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Stories from a seasoned screenwriter. Take heart! Your creative source is infinite and un-ending. Sometimes Hollywood just rips up the roadmap back to it. The bottom line is that Hollywood is not at all as bad as it sounds. Additionally, it's worse than you can imagine. Remember to pack a sense of humor.


I am a screenwriter living in Southern California. I've written screenplays for most of the Hollywood studios over the past 20 years. One of the uncredited writers of FANTASTIC FOUR, I wrote FIRE DOWN BELOW starring Steven Seagal, and the TV Movie 12:01 PM starring Martin Landau and MANEATER with Gary Busey. I have directed short films. I have written on numerous Hollywood studio assignments, some for big shot actors, some for small shot nobodies.

Friday, May 27, 2005

Speed Writing

From an old friend:

Q: What is the speed limit for writing a new spec by human beings? Think it can be broken???? I'm launching into a new script this weekend ... because I have nothing special to do, because I need to write or I will self-detonate, because because. Send power bars, red bulls and soft pillows!!!

God, I love that - he has to write or he will die. That's why you write.

But it made me think about how we are all fascinated with the disposable script. The one you can write in 21 days and dump on the market for big cash and prizes, and then head off into the hinterlands.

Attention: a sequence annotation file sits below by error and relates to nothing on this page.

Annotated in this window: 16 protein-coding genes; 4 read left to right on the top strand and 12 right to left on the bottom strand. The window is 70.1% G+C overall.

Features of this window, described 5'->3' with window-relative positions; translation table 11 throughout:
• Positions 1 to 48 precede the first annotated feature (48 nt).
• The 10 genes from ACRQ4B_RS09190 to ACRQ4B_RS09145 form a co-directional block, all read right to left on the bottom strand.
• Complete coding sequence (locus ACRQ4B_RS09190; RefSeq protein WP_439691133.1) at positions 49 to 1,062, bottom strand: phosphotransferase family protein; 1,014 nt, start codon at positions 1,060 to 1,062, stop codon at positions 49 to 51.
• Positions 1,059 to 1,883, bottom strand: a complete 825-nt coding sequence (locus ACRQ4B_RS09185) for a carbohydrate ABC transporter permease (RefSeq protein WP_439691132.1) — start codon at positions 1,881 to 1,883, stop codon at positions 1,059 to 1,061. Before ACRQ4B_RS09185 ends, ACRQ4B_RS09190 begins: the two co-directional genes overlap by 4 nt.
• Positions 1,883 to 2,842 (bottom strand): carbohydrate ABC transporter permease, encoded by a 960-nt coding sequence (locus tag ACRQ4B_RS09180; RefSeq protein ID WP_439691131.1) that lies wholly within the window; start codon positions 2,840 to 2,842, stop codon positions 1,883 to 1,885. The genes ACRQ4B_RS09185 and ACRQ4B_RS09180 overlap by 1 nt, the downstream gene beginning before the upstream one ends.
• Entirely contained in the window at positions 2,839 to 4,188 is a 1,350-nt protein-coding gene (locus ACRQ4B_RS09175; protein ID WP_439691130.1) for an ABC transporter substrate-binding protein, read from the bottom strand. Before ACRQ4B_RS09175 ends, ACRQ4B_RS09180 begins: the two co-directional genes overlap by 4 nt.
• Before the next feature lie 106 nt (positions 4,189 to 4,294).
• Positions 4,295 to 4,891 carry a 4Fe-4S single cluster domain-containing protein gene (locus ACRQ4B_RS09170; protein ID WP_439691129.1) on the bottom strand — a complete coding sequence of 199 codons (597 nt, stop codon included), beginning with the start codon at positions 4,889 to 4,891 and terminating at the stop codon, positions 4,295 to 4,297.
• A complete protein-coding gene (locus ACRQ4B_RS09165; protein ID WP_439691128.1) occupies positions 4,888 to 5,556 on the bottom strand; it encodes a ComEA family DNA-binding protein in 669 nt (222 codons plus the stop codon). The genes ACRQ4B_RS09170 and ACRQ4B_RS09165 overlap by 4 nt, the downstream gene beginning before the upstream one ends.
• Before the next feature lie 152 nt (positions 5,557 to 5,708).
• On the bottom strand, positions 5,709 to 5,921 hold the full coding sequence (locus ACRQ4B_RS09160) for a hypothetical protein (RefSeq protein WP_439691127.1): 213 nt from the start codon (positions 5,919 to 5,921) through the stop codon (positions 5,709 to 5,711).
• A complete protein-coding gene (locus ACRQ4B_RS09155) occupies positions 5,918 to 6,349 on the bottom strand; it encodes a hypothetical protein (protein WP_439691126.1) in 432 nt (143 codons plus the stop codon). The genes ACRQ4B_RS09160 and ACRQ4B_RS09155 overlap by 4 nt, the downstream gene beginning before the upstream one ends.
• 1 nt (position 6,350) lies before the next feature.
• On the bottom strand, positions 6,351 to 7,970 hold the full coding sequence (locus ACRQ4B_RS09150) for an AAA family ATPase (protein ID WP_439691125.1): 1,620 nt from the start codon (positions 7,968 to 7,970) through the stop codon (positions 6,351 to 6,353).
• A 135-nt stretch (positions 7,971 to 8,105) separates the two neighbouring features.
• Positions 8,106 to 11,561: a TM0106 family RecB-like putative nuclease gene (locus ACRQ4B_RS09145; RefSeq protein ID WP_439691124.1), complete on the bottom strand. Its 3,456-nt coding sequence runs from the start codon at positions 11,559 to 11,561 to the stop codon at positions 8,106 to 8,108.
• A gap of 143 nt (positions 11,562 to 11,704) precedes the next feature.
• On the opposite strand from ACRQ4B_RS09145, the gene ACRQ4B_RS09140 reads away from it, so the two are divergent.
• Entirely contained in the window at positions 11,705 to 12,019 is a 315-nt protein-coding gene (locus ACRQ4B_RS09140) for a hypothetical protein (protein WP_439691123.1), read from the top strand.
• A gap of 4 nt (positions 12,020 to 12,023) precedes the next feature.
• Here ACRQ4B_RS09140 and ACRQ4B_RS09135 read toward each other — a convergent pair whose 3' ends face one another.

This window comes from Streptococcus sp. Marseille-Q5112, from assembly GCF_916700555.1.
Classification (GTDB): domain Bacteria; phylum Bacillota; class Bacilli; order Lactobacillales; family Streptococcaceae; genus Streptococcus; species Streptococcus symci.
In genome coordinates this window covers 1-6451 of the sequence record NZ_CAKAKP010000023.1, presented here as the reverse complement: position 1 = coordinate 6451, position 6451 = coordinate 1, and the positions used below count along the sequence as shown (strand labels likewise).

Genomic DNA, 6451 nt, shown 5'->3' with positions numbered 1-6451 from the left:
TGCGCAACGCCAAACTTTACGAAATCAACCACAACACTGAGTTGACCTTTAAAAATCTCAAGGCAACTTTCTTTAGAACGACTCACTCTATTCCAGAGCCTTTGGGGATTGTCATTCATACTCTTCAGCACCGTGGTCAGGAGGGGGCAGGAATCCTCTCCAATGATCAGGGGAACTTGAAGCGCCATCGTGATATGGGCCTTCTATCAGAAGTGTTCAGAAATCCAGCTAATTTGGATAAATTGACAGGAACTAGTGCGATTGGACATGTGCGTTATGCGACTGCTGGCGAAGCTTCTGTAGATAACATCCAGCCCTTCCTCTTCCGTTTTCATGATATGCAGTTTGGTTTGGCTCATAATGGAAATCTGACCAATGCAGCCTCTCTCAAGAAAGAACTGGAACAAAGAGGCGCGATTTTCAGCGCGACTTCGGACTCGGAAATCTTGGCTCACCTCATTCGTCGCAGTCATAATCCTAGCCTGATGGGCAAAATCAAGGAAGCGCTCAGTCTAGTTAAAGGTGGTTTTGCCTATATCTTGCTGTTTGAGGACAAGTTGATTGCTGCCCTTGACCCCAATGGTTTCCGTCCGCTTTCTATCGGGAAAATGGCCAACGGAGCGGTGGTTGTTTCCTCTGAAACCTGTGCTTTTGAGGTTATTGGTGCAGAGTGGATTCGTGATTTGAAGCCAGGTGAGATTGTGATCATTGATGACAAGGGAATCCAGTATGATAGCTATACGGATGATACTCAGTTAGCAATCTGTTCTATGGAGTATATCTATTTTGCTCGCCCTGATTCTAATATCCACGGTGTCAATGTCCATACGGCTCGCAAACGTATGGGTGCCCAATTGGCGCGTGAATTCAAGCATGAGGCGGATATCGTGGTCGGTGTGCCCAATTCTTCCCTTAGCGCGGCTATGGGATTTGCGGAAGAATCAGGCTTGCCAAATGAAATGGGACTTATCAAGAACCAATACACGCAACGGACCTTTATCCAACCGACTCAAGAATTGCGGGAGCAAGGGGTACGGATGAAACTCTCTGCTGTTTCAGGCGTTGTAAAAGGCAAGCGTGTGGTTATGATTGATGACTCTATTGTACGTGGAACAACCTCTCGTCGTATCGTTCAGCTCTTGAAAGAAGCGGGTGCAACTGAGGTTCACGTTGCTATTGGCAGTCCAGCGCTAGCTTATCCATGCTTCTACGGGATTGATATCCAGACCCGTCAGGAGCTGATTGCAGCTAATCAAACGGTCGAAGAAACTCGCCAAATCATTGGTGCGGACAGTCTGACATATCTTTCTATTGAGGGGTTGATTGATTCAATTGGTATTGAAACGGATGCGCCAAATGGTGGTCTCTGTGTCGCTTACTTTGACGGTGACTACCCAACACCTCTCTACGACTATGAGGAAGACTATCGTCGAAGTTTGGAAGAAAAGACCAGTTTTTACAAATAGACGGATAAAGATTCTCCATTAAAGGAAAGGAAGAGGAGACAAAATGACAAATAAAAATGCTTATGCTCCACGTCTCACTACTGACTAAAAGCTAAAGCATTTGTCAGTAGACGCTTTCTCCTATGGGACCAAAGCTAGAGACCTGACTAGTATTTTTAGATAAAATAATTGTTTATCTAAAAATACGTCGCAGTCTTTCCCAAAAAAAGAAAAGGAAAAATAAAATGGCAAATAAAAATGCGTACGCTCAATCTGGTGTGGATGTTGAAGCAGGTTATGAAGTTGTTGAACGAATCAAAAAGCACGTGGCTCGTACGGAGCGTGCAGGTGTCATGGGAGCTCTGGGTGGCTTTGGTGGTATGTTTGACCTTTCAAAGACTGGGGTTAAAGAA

It's the only art form that has been turned into a dietetic regimen. Add 1/4 cup character, 4/5 dilemma, bake for only a short time, and viola! A masterpiece!

Movie structure has been analyzed and re-analyzed after it became big insane boffo business. The acts, the arcs, hell, in meetings people tell me the "poster" and the copy line before the script is written. It's almost like the script is an afterthought, taken for granted.

Yes, the screenplay is a long form story that can be hammered out with blood and guts, in limited time, because the structure is unusually uniform regardless of story content. But unlike television which only has two speed settings, fast and off, screenwriting most often has that one big setting. Slow. It's like a hot pot on your kitchen counter cooking a stew for two years. At the end of all that time, that's the best damned stew you've ever tasted in your life. But who wants to go to work in a hot pot and sit in stew all day for two years? I guess, only the person that feels they will otherwise die.

But I think that's why the immediate script was born - to literally take control back of our own lives from "the slow process". It was wonderfully liberating for all of us.

And some lucky bastards really did it, jammed it, and sold 'em, totally ruining it for the rest of us. Well, hell, I did it too. Cranked one out early on and sold it.

But then when I couldn't do it again it totally messed me up. Every script I've written for myself comes out at a different speed. Why couldn't I do it in three weeks again? I thought I had broken something inside. Well, I hadn't. The reality is - every piece has it's own nature, and it reveals itself in its own time.

On the other hand, every script I've written for a studio has to be delivered on time. But with the ones that needed slower cooking, I often delayed delivery until done.

As Billy Wilder was once quoted, "when people come up to the box office to buy their tickets for their movie, they don't ask:'Excuse me, was the script handed in on time?'"

Finish your work. But make sure your work is finished.

So what are you going to do? Sit at your desk every day, follow the energy of your story, finish your pages, and get to THE END.


Blogger Spammy the Pig said...